Today is Virginia Woolf’s 136th birthday (b. 1882). She is a significant figure in literary modernism and somebody who gave us a number of ways to think about it from both a creative and critical perspective.
Woolf was highly conscious of the changes in social and cultural arrangements in the early decades of the 20th century.
In her influential essay on the novels of (Stoke’s own) Arnold Bennett, she wrote:
On or about December 1910 human character changed. All human relations shifted – those between masters and servants, husbands and wives, parents and children. And when human relations shift there is at the same time a change in religion, politics and literature.
(‘Mr Bennett and Mrs Brown’ 1924)
As a result of these shifts and changes, Woolf saw that the modern writer had a responsibility to represent the world in a new way because, as she put it:
Life is not a series of gig-lamps symmetrically arranged; life is a luminous halo, a semi-transparent envelope surrounding us from the beginning of consciousness to the end. (Woolf, ‘Modern Fiction’)
One way of thinking about the effects of these social transformations was the way in which artists represented the human form. Under the stresses of rapid change the body is distorted. Munch’s The Scream, Picasso’s figures and portraits, and Gregor Samsa in Kafka’s ‘The Metamorphosis’ are all familiar examples.
Artists responded to this by adopting new and innovative forms appropriate to the dynamic nature of the new world
Writers turned to the internal lives of their characters to record the impressions of the world rather than attempt to represent an unrepresentable reality
Modernist artists such as Woolf were themselves at the forefront of the processes of modernity, attempting to make sense of the disorder of a complex and confusing world, and seeking new modes of representation appropriate to this flux and fragmentation.
Woolf was the author of influential texts, such as Mrs Dalloway (1925), To the Lighthouse (1927), and the peerless Orlando (1928). Orlando, in particular, plays with ideas of time (a central character who lives from the time of Elizabeth I to the Great War), identity, sexuality and gender (the central character is, at turns, a man, a woman and androgynous).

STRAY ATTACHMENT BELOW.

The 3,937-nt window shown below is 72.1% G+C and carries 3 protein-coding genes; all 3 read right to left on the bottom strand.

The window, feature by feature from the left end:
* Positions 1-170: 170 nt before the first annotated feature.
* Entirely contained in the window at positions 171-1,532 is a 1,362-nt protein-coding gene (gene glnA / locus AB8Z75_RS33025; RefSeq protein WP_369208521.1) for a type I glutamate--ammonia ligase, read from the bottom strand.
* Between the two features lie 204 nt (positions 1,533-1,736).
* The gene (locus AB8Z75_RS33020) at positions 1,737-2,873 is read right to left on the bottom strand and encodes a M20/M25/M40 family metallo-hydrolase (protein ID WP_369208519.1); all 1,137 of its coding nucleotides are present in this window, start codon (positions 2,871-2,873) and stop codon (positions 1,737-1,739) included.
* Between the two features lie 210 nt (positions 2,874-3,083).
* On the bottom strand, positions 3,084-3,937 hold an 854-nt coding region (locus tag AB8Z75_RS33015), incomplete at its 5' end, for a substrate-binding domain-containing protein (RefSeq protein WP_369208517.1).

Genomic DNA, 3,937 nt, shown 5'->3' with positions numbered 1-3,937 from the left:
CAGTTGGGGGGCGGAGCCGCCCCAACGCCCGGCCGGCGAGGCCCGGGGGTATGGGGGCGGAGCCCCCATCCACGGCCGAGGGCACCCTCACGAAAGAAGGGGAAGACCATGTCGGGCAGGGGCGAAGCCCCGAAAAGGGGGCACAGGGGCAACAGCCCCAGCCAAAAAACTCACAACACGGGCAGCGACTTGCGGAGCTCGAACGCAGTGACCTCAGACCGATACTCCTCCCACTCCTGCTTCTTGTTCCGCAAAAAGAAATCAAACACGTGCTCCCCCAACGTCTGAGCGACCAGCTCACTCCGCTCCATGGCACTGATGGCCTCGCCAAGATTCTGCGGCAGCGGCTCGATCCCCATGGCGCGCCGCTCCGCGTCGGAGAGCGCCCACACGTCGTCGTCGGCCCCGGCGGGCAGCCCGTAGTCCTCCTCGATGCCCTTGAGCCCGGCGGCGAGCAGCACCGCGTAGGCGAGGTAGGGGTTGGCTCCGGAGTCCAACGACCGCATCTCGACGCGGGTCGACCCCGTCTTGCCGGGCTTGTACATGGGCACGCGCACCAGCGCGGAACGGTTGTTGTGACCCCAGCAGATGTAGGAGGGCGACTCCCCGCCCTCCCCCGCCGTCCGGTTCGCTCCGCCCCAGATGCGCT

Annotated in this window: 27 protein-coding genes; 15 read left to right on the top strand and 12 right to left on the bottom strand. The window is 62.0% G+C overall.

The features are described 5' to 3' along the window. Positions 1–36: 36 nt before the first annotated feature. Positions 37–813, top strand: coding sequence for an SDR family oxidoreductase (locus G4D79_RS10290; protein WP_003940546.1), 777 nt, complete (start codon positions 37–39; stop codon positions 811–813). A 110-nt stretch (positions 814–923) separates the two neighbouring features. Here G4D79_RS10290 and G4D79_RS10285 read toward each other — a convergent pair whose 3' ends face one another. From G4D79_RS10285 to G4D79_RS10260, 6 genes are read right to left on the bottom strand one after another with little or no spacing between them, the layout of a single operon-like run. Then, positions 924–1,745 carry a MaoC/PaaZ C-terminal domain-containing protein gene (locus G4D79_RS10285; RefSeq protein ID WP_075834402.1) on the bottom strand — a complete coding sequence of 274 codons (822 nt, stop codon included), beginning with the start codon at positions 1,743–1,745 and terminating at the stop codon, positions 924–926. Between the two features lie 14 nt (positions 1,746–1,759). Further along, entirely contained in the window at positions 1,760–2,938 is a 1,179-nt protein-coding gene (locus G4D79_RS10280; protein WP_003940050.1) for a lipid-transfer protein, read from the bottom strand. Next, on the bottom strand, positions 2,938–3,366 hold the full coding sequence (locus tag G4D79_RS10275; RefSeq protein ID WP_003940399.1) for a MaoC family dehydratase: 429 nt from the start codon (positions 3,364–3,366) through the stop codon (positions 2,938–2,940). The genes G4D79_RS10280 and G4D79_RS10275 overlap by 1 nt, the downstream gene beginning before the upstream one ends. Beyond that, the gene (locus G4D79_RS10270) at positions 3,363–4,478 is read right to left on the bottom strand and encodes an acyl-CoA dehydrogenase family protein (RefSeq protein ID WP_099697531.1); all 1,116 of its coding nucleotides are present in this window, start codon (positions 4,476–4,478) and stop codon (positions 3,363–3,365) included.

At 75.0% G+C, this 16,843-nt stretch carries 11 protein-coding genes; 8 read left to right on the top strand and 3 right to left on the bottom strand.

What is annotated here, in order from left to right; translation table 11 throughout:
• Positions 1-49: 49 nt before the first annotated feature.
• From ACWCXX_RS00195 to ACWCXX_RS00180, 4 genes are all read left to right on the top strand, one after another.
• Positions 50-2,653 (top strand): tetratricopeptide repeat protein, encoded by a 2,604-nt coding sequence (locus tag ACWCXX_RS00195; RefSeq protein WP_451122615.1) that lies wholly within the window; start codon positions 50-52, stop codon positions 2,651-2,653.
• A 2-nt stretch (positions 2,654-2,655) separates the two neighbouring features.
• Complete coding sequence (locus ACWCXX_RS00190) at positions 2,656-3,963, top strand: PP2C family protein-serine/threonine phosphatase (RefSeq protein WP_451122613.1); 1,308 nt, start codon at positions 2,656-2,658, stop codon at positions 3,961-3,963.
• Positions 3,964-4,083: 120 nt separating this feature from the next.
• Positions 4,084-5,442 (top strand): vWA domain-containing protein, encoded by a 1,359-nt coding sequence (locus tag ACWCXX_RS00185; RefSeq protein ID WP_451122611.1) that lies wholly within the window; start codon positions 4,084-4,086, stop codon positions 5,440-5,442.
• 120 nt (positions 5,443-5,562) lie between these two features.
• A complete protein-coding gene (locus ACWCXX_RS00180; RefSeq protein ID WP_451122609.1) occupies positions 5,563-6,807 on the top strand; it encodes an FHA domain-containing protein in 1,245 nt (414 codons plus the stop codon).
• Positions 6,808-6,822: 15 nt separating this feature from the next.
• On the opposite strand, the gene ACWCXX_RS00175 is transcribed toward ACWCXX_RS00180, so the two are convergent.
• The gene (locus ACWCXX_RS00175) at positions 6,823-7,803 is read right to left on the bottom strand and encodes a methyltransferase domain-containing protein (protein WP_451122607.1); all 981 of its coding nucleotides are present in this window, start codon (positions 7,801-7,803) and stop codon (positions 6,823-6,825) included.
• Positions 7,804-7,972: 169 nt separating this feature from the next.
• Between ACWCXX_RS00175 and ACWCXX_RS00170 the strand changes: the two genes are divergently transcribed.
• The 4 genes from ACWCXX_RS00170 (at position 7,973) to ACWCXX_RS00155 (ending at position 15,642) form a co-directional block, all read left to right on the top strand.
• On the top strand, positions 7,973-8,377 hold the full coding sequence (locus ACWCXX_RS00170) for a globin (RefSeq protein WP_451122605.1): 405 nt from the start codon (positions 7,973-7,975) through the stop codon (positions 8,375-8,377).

There has been much controversy this week over the diversity of the undergraduate syllabus at Cambridge. Here, some Staffs Uni lecturers dwell on the ways in which we hope to make our teaching relevant to the complex world we all live in:
“I was just reading about this in the Evening Standard, and thinking about my own list of 5 set-text novels for the Adaptation module. James Baldwin (Giovanni’s Room), and Chinua Achebe (Things Fall Apart) rub shoulders with Camus, Doris Lessing & Edith Wharton (the main criteria for their selection was that they be short ‘modern classics’ (ones that I love), and adaptable to cinema.
Interstingly (or ironically), both Baldwin and Achebe fall foul of political correctness in their own right (Baldwin sinning against cross-dressers, Achebe asking us to sympathise with a wife-beater), which in no way detracts from their greatness, any more than Kipling’s colonial perspective detracts from his.
All v interesting. I was discussing the concept of the canon with 3rd years in week 1 and it was generally agreed it should simply be added to – don’t throw baby out with bathwater.” Margaret Leclere.
“I also teach Achebe’s Things Fall Apart and 4 others from that list of 10 (Beloved, Lonely Londoners, TGOSTings, Wide Sargasso Sea – and Jean Rhys was white, by the way!, not BMEthnic as the article claims).
I run a year-long module called Global Voices: Stories of Empire which contains only two white writers – Albert Camus and Jean Rhys, both of whom write prose which mines deep into the complex cultural psychology of the colonised nation. My module on Magical Realism also features the work of so-called “BAME” writers such as Amy Tan (Chinese-American), Toni Morrison (African-American), Salman Rushdie (Indian) and Luke Sutherland (black British). On this module we also read work by Laura Esquivel (Mexican) and Gabriel Garcia Marquez (Colombian); although these writers might not be thought of as ‘minority-ethnic’ in the UK, Hispanic cultures are aligned as ‘minority-ethnic’ in the USA.